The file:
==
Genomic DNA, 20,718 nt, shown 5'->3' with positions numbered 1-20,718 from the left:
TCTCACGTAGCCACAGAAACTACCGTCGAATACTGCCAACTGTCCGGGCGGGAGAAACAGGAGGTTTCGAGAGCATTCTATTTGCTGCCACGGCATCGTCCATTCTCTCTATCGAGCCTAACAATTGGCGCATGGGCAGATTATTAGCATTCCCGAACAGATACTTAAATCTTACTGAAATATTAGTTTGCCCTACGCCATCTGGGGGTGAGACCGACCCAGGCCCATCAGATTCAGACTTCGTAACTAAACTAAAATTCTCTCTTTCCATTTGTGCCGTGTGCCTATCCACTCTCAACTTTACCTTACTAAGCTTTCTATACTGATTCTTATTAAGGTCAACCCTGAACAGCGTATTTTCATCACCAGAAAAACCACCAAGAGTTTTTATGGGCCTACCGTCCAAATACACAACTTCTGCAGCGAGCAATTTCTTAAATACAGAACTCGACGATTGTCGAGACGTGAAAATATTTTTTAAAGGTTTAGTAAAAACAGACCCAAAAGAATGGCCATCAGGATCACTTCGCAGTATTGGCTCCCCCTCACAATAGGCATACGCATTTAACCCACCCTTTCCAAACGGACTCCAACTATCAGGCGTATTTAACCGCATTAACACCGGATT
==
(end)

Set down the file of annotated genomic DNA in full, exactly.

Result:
Genomic DNA, 20,718 nt, shown 5'->3' with positions numbered 1-20,718 from the left:
TCTCACGTAGCCACAGAAACTACCGTCGAATACTGCCAACTGTCCGGGCGGGAGAAACAGGAGGTTTCGAGAGCATTCTATTTGCTGCCACGGCATCGTCCATTCTCTCTATCGAGCCTAACAATTGGCGCATGGGCAGATTATTAGCATTCCCGAACAGATACTTAAATCTTACTGAAATATTAGTTTGCCCTACGCCATCTGGGGGTGAGACCGACCCAGGCCCATCAGATTCAGACTTCGTAACTAAACTAAAATTCTCTCTTTCCATTTGTGCCGTGTGCCTATCCACTCTCAACTTTACCTTACTAAGCTTTCTATACTGATTCTTATTAAGGTCAACCCTGAACAGCGTATTTTCATCACCAGAAAAACCACCAAGAGTTTTTATGGGCCTACCGTCCAAATACACAACTTCTGCAGCGAGCAATTTCTTAAATACAGAACTCGACGATTGTCGAGACGTGAAAATATTTTTTAAAGGTTTAGTAAAAACAGACCCAAAAGAATGGCCATCAGGATCACTTCGCAGTATTGGCTCCCCCTCACAATAGGCATACGCATTTAACCCACCCTTTCCAAACGGACTCCAACTATCAGGCGTATTTAACCGCATTAACACCGGATT